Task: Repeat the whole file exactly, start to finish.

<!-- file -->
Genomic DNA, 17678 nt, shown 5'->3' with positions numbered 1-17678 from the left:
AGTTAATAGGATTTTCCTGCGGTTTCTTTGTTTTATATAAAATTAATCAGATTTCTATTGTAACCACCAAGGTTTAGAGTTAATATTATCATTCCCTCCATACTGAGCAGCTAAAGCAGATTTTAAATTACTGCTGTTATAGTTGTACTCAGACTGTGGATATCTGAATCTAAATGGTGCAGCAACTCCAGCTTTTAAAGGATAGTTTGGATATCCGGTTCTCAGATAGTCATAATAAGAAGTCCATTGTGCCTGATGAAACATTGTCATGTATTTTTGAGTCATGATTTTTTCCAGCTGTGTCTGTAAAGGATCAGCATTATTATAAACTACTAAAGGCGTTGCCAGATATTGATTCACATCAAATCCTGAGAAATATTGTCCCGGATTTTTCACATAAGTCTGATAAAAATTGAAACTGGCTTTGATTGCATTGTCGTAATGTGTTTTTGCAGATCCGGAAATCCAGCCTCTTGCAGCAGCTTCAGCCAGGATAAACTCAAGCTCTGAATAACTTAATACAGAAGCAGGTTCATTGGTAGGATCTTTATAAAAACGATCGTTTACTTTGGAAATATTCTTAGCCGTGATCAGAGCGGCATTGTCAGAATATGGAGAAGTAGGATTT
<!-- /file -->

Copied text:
Genomic DNA, 17678 nt, shown 5'->3' with positions numbered 1-17678 from the left:
AGTTAATAGGATTTTCCTGCGGTTTCTTTGTTTTATATAAAATTAATCAGATTTCTATTGTAACCACCAAGGTTTAGAGTTAATATTATCATTCCCTCCATACTGAGCAGCTAAAGCAGATTTTAAATTACTGCTGTTATAGTTGTACTCAGACTGTGGATATCTGAATCTAAATGGTGCAGCAACTCCAGCTTTTAAAGGATAGTTTGGATATCCGGTTCTCAGATAGTCATAATAAGAAGTCCATTGTGCCTGATGAAACATTGTCATGTATTTTTGAGTCATGATTTTTTCCAGCTGTGTCTGTAAAGGATCAGCATTATTATAAACTACTAAAGGCGTTGCCAGATATTGATTCACATCAAATCCTGAGAAATATTGTCCCGGATTTTTCACATAAGTCTGATAAAAATTGAAACTGGCTTTGATTGCATTGTCGTAATGTGTTTTTGCAGATCCGGAAATCCAGCCTCTTGCAGCAGCTTCAGCCAGGATAAACTCAAGCTCTGAATAACTTAATACAGAAGCAGGTTCATTGGTAGGATCTTTATAAAAACGATCGTTTACTTTGGAAATATTCTTAGCCGTGATCAGAGCGGCATTGTCAGAATATGGAGAAGTAGGATTT